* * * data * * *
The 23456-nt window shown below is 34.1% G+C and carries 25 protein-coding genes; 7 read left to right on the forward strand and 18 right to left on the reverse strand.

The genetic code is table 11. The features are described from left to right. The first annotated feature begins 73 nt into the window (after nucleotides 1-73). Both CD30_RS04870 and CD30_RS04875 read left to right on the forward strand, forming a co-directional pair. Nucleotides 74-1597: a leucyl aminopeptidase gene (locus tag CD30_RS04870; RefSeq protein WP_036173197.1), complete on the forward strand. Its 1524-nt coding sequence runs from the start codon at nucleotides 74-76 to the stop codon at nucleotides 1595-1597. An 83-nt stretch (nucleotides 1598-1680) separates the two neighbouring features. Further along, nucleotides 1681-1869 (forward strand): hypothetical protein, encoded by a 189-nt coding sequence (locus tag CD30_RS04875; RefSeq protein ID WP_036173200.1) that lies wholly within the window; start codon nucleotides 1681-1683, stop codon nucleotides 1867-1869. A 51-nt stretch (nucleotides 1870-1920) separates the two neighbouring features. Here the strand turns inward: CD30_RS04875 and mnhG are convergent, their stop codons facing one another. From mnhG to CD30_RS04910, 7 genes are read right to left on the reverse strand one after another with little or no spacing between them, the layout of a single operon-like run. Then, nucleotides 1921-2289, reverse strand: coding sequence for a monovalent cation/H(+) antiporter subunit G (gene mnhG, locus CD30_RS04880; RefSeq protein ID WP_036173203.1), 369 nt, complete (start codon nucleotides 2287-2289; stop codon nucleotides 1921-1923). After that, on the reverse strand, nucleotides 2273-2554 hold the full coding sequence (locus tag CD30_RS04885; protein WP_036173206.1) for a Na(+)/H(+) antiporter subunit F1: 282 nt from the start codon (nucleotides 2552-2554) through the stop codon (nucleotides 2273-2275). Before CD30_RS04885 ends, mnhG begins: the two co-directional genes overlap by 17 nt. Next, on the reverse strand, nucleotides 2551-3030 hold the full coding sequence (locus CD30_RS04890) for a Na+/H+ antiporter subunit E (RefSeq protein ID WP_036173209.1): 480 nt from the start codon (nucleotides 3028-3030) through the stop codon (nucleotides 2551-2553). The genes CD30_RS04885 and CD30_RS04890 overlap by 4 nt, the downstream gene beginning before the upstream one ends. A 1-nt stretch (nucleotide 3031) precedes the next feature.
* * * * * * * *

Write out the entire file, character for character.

The 23456-nt window shown below is 34.1% G+C and carries 25 protein-coding genes; 7 read left to right on the forward strand and 18 right to left on the reverse strand.

The genetic code is table 11. The features are described from left to right. The first annotated feature begins 73 nt into the window (after nucleotides 1-73). Both CD30_RS04870 and CD30_RS04875 read left to right on the forward strand, forming a co-directional pair. Nucleotides 74-1597: a leucyl aminopeptidase gene (locus tag CD30_RS04870; RefSeq protein WP_036173197.1), complete on the forward strand. Its 1524-nt coding sequence runs from the start codon at nucleotides 74-76 to the stop codon at nucleotides 1595-1597. An 83-nt stretch (nucleotides 1598-1680) separates the two neighbouring features. Further along, nucleotides 1681-1869 (forward strand): hypothetical protein, encoded by a 189-nt coding sequence (locus tag CD30_RS04875; RefSeq protein ID WP_036173200.1) that lies wholly within the window; start codon nucleotides 1681-1683, stop codon nucleotides 1867-1869. A 51-nt stretch (nucleotides 1870-1920) separates the two neighbouring features. Here the strand turns inward: CD30_RS04875 and mnhG are convergent, their stop codons facing one another. From mnhG to CD30_RS04910, 7 genes are read right to left on the reverse strand one after another with little or no spacing between them, the layout of a single operon-like run. Then, nucleotides 1921-2289, reverse strand: coding sequence for a monovalent cation/H(+) antiporter subunit G (gene mnhG, locus CD30_RS04880; RefSeq protein ID WP_036173203.1), 369 nt, complete (start codon nucleotides 2287-2289; stop codon nucleotides 1921-1923). After that, on the reverse strand, nucleotides 2273-2554 hold the full coding sequence (locus tag CD30_RS04885; protein WP_036173206.1) for a Na(+)/H(+) antiporter subunit F1: 282 nt from the start codon (nucleotides 2552-2554) through the stop codon (nucleotides 2273-2275). Before CD30_RS04885 ends, mnhG begins: the two co-directional genes overlap by 17 nt. Next, on the reverse strand, nucleotides 2551-3030 hold the full coding sequence (locus CD30_RS04890) for a Na+/H+ antiporter subunit E (RefSeq protein ID WP_036173209.1): 480 nt from the start codon (nucleotides 3028-3030) through the stop codon (nucleotides 2551-2553). The genes CD30_RS04885 and CD30_RS04890 overlap by 4 nt, the downstream gene beginning before the upstream one ends. A 1-nt stretch (nucleotide 3031) precedes the next feature.